Heifetz is considered to be one of the greatest violinists of the twentieth century. Heifetz had an immaculate technique and a tonal beauty that many violinists still regard as unequalled. Yet, from time to time his near-perfect technique and conservative stage demeanor caused some critics to accuse him of being overly mechanical, even cold. Virgil Thomson called Heifetz' style of playing "silk underwear music", a term he did not intend as a compliment. Even so, many other critics agree he infused his playing with feeling and reverence for the composers' intentions. His style of playing was highly influential in defining the way modern violinists approach the instrument. His use of rapid vibrato, emotionally charged portamento, fast tempos, and superb bow control coalesced to create a highly distinctive sound that make Heifetz's playing instantly recognizable to aficionados.

The violinist Itzhak Perlman, who himself is noted for his rich warm tone and expressive use of portamento, describes Heifetz's tone as like "a tornado" because of its emotional intensity. In creating his sound, Heifetz was very particular about his choice of strings.
For his entire career he used a silver wound tricolore gut g-string, plain gut unvarnished d- and a-strings, and a Goldbrokat steel e-string medium including clear hill rosin sparingly. Heifetz believed that playing on gut strings was important in rendering an individual sound.
Heifetz made his first recordings in Russia during 1910-11, while still a student of Auer. The existence of these recordings was not widely known until after Heifetz's death, when several sides (most notably Schubert's L'Abeille) were reissued on an LP included as a supplement to The Strad magazine.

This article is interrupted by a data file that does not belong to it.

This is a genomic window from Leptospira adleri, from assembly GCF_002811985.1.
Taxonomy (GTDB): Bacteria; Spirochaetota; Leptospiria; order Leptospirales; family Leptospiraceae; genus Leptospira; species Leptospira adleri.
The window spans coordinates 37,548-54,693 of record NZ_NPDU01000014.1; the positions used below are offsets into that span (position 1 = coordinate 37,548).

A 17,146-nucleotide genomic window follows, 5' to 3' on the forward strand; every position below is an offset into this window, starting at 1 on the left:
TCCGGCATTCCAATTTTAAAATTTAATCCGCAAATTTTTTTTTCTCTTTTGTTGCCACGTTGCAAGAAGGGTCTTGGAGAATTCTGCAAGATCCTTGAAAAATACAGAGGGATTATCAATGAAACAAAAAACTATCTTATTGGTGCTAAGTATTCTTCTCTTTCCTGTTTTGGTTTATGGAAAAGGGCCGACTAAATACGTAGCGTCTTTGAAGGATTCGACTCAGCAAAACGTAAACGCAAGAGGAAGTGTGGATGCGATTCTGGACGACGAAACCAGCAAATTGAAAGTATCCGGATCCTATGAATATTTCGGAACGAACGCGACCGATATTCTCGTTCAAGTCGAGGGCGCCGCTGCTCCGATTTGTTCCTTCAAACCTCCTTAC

Shortly after his Carnegie Hall debut on November 7, 1917, Heifetz made his first recordings for the Victor Talking Machine Company; he would remain with Victor and its successor, RCA Victor, for most of his career. For several years, in the 1930s, Heifetz recorded primarily for HMV in the UK because RCA cut back on classical recordings during the Great Depression; these discs were issued in the US by RCA Victor. Heifetz often enjoyed playing chamber music. Various critics have blamed his limited success in chamber ensembles to the fact that his artistic personality tended to overwhelm his colleagues. Some notable collaborations include his 1940 recordings of piano trios by Beethoven, Franz Schubert, and Brahms with cellist Emanuel Feuermann and pianist Arthur Rubinstein as well as a later collaboration with Rubinstein and cellist Gregor Piatigorsky, with whom he recorded trios by Maurice Ravel, Tchaikovsky, and Felix Mendelssohn. Both formations were sometimes referred to as the Million Dollar Trio.